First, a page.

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Opinion: Jaguars owner's loyalty to controversial GM Trent Baalke could cast shadow on team's future

·6 min read
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As the NFL enters the final week of its regular season, the Jacksonville Jaguars’ search for the next head coach continues amid a degree of uncertainty and controversy.

Thus far, the names of former Super Bowl-winning head coach Doug Pederson and well-respected offensive mind Jim Caldwell, who also has head-coaching experience with the Indianapolis Colts and Detroit Lions, have been identified as people of interest. So, too, have NFL coordinators Byron Leftwich (Jacksonville's first-round pick in 2003), Todd Bowles, Kellen Moore, Matt Eberflus, Nathaniel Hackett and Dan Quinn. But the entire process has yet to kick into high gear.

As it does, members of the NFL community and Jacksonville’s fan base are watching with intrigue to see how successful the team will be in luring the top coaching candidates.

After firing Urban Meyer, Jaguars owner Shad Khan said that general manager Trent Baalke will remain as general manager. But could that decision to retain the executive hamper the Jaguars’ chances for success both in the short- and long-term?

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That’s a question shared by some within the NFL, who view Baalke as a controversial figure and potential deterrent for some prime head coaching candidates. Khan’s decision to retain Baalke has also created angst throughout the Jaguars fan base.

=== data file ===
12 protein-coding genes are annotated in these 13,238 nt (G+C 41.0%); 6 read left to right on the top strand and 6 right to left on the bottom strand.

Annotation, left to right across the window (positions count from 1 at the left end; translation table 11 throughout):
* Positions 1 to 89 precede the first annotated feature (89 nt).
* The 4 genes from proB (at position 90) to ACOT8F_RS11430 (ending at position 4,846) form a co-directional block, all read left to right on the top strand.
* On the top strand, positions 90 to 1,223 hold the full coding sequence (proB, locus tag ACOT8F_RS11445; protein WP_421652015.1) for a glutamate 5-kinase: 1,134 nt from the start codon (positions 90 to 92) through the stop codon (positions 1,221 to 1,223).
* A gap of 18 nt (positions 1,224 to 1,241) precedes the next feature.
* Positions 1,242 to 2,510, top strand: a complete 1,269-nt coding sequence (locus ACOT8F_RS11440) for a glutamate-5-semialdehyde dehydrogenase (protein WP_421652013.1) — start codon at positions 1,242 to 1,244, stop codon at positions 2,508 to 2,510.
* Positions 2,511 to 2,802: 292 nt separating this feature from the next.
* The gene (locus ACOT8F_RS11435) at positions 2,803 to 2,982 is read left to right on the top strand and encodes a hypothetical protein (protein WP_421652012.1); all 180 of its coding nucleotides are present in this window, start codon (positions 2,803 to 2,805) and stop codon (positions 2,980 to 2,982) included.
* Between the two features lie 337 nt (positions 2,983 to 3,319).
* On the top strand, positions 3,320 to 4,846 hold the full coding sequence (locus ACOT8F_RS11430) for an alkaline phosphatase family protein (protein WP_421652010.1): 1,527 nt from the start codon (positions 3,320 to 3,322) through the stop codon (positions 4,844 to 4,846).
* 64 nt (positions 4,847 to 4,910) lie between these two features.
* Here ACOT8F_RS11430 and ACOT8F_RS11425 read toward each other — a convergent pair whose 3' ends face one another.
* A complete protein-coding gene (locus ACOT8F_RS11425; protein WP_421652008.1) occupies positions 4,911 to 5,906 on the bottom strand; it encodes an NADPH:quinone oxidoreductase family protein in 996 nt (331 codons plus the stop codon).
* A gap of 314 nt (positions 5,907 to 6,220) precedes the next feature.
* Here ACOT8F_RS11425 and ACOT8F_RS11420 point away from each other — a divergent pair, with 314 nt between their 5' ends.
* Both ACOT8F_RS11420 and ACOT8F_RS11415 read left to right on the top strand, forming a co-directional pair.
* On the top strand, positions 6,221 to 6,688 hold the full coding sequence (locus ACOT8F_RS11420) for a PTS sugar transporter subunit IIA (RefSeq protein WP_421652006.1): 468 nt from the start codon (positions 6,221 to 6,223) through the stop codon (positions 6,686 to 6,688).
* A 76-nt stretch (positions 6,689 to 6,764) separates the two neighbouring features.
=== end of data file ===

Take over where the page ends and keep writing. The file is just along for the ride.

But why is the general manager the subject of such scrutiny?

Multiple people familiar with Baalke from both his time in San Francisco and Jacksonville spoke to USA TODAY Sports on condition of anonymity because they either weren’t authorized by their teams to grant interviews or because they feared speaking publicly on the matter.

Some of the issue is personality-related, while Baalke's body of work also plays a factor in the discussion.–

Baalke owns a resume that features three conference championship appearances and a Super Bowl berth during a three-year stretch from 2011-13 in which the San Francisco 49ers went 36-11-1.

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The teams Jaguars general manager Trent Baalke helped construct have gone a combined 3-19.
The teams Jaguars general manager Trent Baalke helped construct have gone a combined 3-19.

However, his time as architect of the 49ers also includes a stretch from 2014-16 in which personality clashes and a series of miscalculations led to the firing of coach Jim Harbaugh just one year removed from an NFC championship game appearance. An overall deterioration of the roster and franchise caused San Francisco to go 15-33 in Baalke's final three years before he was fired after a 2-14 campaign in 2016.

Baalke joined the Jaguars as director of player personnel in 2020 and by November of the same year took over as interim GM after Khan fired David Caldwell late in an eventual 1-15 season.

Since Baalke's promotion to full-time GM, the Jaguars have improved by only one win, but Meyer has received much of the blame for this debacle of a season.

However, some have pointed blame back to Baalke, saying he deserves criticism for roster missteps. They also believe that Baalke – with an abrasiveness that has led to clashes with front office personnel, coaches and players – also played a role in creating the toxic environment that has plagued the Jaguars this season.